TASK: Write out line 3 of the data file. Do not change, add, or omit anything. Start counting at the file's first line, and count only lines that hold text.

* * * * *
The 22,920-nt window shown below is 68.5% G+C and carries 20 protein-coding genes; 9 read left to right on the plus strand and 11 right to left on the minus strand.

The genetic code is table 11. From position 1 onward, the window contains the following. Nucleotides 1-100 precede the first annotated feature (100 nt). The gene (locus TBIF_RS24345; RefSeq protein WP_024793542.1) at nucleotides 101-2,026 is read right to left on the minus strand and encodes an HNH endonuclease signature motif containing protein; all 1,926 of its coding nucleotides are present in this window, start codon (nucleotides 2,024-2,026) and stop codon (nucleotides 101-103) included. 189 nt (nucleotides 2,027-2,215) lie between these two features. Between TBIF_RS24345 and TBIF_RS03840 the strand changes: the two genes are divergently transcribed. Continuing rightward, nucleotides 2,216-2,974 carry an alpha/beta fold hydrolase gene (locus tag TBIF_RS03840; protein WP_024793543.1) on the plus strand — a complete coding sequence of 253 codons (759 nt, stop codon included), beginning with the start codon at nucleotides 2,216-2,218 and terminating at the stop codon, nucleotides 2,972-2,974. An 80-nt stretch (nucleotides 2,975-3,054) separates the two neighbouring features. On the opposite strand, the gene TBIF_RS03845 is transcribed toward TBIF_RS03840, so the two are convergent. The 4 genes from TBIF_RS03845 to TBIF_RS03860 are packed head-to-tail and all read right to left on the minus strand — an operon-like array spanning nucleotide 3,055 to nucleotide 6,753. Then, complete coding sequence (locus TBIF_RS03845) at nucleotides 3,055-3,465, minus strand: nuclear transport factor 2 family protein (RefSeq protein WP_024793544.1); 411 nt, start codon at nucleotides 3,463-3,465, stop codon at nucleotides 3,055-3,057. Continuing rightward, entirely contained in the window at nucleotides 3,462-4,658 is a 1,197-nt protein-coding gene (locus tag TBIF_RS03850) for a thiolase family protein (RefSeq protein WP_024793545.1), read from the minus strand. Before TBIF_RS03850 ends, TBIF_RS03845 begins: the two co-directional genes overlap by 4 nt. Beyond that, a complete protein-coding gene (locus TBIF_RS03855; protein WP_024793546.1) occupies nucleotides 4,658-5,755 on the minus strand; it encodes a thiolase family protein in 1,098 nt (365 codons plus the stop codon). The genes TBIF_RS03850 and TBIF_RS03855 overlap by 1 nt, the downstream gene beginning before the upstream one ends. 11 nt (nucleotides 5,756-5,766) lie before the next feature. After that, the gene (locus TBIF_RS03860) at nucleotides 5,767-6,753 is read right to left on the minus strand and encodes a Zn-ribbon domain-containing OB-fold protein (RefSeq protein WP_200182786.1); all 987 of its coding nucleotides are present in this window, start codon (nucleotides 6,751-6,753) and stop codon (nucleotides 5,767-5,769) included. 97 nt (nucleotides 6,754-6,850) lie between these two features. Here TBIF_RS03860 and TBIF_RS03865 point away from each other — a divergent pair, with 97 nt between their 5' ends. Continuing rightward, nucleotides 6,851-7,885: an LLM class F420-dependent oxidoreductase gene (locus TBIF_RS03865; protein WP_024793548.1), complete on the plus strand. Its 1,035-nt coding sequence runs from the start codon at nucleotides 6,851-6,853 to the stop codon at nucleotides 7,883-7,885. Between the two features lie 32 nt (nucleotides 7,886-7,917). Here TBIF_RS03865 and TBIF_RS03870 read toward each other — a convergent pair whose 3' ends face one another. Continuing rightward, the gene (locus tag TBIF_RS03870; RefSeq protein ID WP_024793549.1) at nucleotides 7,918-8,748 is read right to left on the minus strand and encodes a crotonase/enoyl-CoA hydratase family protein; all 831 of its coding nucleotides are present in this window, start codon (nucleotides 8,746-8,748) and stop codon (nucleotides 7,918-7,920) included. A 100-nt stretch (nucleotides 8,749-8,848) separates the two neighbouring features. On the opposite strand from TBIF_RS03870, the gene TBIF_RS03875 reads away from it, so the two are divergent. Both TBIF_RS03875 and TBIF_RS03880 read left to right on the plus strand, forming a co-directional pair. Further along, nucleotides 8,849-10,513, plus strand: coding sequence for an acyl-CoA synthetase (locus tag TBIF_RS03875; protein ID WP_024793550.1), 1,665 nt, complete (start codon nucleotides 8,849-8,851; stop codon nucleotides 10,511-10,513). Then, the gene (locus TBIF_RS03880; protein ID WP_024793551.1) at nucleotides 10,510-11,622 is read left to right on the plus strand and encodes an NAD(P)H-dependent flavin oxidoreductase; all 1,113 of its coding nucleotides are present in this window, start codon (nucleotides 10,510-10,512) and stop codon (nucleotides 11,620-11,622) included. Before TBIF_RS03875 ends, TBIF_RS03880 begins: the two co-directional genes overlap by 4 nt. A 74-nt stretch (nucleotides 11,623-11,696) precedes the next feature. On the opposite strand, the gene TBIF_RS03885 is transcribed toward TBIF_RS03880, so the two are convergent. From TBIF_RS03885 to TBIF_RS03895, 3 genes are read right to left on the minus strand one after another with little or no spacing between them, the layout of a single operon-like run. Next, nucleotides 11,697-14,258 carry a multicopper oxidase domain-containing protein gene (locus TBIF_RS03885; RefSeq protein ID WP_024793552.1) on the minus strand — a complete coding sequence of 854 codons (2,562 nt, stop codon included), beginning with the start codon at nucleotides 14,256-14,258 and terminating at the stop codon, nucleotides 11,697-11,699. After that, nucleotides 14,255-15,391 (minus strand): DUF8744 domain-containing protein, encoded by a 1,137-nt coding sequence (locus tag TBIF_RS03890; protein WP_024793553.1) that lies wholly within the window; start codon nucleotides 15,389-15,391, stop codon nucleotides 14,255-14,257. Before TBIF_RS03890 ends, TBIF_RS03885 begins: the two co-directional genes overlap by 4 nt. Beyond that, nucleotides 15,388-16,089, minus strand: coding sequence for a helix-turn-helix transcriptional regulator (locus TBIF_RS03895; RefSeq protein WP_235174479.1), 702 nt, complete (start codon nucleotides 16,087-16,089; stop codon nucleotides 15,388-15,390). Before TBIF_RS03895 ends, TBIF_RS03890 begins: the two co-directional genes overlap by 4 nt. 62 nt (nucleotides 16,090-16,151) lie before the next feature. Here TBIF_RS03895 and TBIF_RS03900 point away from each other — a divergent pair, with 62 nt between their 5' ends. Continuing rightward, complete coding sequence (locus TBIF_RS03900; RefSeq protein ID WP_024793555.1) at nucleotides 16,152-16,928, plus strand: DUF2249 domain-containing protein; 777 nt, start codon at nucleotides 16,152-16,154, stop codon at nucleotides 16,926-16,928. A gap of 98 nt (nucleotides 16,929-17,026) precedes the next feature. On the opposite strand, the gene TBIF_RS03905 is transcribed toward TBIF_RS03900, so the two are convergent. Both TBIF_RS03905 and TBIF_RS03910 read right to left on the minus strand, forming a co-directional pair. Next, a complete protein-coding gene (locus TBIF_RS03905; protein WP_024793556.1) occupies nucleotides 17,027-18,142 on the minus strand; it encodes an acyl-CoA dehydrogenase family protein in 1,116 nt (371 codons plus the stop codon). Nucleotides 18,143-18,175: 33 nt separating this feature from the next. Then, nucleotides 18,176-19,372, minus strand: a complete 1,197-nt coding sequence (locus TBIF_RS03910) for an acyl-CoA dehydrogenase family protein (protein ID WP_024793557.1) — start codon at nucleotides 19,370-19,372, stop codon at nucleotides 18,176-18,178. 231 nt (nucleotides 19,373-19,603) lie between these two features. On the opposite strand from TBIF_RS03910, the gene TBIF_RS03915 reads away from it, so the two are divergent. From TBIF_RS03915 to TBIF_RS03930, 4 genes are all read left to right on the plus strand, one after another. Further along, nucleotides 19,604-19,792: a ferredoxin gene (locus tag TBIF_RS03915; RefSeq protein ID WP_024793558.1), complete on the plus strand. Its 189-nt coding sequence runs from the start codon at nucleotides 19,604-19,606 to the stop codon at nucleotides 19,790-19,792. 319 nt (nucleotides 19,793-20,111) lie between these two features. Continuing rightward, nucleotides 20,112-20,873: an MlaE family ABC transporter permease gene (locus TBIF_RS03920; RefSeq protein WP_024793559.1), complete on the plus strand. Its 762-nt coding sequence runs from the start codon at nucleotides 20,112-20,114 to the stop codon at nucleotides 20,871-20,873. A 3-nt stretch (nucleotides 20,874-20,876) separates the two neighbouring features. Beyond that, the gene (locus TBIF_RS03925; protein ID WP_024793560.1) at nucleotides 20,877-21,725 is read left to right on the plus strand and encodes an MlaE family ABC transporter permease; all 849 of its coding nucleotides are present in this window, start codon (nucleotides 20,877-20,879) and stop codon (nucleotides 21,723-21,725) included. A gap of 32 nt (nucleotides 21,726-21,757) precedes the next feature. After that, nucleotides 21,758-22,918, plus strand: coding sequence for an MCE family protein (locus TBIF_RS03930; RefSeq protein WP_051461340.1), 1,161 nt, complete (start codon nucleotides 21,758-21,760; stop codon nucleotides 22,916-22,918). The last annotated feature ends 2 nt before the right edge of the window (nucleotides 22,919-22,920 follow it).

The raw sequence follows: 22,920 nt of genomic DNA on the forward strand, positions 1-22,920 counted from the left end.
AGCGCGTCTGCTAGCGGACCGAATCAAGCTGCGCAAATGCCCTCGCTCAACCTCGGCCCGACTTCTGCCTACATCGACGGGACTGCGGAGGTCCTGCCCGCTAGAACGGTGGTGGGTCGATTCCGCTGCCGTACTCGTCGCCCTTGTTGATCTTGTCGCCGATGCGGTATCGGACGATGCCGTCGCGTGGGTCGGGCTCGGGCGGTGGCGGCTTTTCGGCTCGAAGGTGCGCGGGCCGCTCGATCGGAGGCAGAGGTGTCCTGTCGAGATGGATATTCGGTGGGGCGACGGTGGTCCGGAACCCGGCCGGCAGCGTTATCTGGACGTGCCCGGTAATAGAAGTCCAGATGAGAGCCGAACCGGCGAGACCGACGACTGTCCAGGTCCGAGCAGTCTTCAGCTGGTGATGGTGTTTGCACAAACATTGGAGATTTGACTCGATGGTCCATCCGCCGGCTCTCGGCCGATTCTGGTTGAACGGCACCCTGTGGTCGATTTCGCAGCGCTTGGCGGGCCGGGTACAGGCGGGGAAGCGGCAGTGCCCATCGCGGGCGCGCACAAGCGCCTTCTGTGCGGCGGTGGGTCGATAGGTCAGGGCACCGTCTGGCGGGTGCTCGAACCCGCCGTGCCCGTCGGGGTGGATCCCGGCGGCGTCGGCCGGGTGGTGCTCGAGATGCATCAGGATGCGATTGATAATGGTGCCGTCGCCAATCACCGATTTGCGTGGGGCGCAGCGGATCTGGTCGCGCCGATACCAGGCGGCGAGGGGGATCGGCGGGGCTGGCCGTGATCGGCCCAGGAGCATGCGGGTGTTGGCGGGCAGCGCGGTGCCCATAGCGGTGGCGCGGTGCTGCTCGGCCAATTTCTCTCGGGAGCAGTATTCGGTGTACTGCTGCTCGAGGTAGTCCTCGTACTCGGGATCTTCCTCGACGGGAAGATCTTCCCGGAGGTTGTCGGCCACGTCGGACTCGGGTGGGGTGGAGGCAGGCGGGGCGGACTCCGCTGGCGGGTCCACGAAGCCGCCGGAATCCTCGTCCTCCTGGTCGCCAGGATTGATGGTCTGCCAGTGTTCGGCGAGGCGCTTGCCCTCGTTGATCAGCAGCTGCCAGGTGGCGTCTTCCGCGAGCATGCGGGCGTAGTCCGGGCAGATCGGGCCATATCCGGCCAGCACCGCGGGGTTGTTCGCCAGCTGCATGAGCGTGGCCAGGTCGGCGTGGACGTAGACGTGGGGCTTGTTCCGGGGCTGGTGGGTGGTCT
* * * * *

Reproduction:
The raw sequence follows: 22,920 nt of genomic DNA on the forward strand, positions 1-22,920 counted from the left end.